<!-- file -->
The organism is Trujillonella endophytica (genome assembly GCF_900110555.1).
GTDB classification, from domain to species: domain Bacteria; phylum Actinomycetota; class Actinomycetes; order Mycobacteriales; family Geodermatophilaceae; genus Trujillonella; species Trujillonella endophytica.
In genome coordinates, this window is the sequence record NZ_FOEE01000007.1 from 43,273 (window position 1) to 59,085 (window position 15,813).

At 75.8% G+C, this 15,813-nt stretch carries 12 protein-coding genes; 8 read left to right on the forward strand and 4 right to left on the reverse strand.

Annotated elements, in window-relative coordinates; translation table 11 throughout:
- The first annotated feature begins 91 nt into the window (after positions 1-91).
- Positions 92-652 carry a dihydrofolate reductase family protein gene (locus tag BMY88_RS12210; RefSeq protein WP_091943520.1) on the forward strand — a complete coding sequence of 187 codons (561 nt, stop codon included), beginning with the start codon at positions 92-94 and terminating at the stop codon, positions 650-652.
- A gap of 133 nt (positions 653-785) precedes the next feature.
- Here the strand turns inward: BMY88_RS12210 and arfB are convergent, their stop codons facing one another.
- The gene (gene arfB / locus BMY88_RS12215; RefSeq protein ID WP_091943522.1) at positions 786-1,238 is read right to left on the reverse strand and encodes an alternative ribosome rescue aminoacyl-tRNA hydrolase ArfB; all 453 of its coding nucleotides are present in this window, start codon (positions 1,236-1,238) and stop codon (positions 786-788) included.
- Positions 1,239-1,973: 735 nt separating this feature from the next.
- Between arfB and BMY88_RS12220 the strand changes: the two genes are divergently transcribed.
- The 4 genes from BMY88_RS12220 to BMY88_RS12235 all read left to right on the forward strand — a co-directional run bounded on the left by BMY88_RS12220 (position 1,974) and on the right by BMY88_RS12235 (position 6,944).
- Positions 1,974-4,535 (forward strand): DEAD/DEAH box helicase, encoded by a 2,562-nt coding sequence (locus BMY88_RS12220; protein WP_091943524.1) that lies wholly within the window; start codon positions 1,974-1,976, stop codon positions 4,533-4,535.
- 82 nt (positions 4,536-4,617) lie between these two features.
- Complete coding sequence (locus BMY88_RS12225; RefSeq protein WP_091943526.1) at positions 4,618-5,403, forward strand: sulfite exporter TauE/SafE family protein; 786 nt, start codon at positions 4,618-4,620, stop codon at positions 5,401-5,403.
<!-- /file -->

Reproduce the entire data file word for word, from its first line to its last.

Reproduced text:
The organism is Trujillonella endophytica (genome assembly GCF_900110555.1).
GTDB classification, from domain to species: domain Bacteria; phylum Actinomycetota; class Actinomycetes; order Mycobacteriales; family Geodermatophilaceae; genus Trujillonella; species Trujillonella endophytica.
In genome coordinates, this window is the sequence record NZ_FOEE01000007.1 from 43,273 (window position 1) to 59,085 (window position 15,813).

At 75.8% G+C, this 15,813-nt stretch carries 12 protein-coding genes; 8 read left to right on the forward strand and 4 right to left on the reverse strand.

Annotated elements, in window-relative coordinates; translation table 11 throughout:
- The first annotated feature begins 91 nt into the window (after positions 1-91).
- Positions 92-652 carry a dihydrofolate reductase family protein gene (locus tag BMY88_RS12210; RefSeq protein WP_091943520.1) on the forward strand — a complete coding sequence of 187 codons (561 nt, stop codon included), beginning with the start codon at positions 92-94 and terminating at the stop codon, positions 650-652.
- A gap of 133 nt (positions 653-785) precedes the next feature.
- Here the strand turns inward: BMY88_RS12210 and arfB are convergent, their stop codons facing one another.
- The gene (gene arfB / locus BMY88_RS12215; RefSeq protein ID WP_091943522.1) at positions 786-1,238 is read right to left on the reverse strand and encodes an alternative ribosome rescue aminoacyl-tRNA hydrolase ArfB; all 453 of its coding nucleotides are present in this window, start codon (positions 1,236-1,238) and stop codon (positions 786-788) included.
- Positions 1,239-1,973: 735 nt separating this feature from the next.
- Between arfB and BMY88_RS12220 the strand changes: the two genes are divergently transcribed.
- The 4 genes from BMY88_RS12220 to BMY88_RS12235 all read left to right on the forward strand — a co-directional run bounded on the left by BMY88_RS12220 (position 1,974) and on the right by BMY88_RS12235 (position 6,944).
- Positions 1,974-4,535 (forward strand): DEAD/DEAH box helicase, encoded by a 2,562-nt coding sequence (locus BMY88_RS12220; protein WP_091943524.1) that lies wholly within the window; start codon positions 1,974-1,976, stop codon positions 4,533-4,535.
- 82 nt (positions 4,536-4,617) lie between these two features.
- Complete coding sequence (locus BMY88_RS12225; RefSeq protein WP_091943526.1) at positions 4,618-5,403, forward strand: sulfite exporter TauE/SafE family protein; 786 nt, start codon at positions 4,618-4,620, stop codon at positions 5,401-5,403.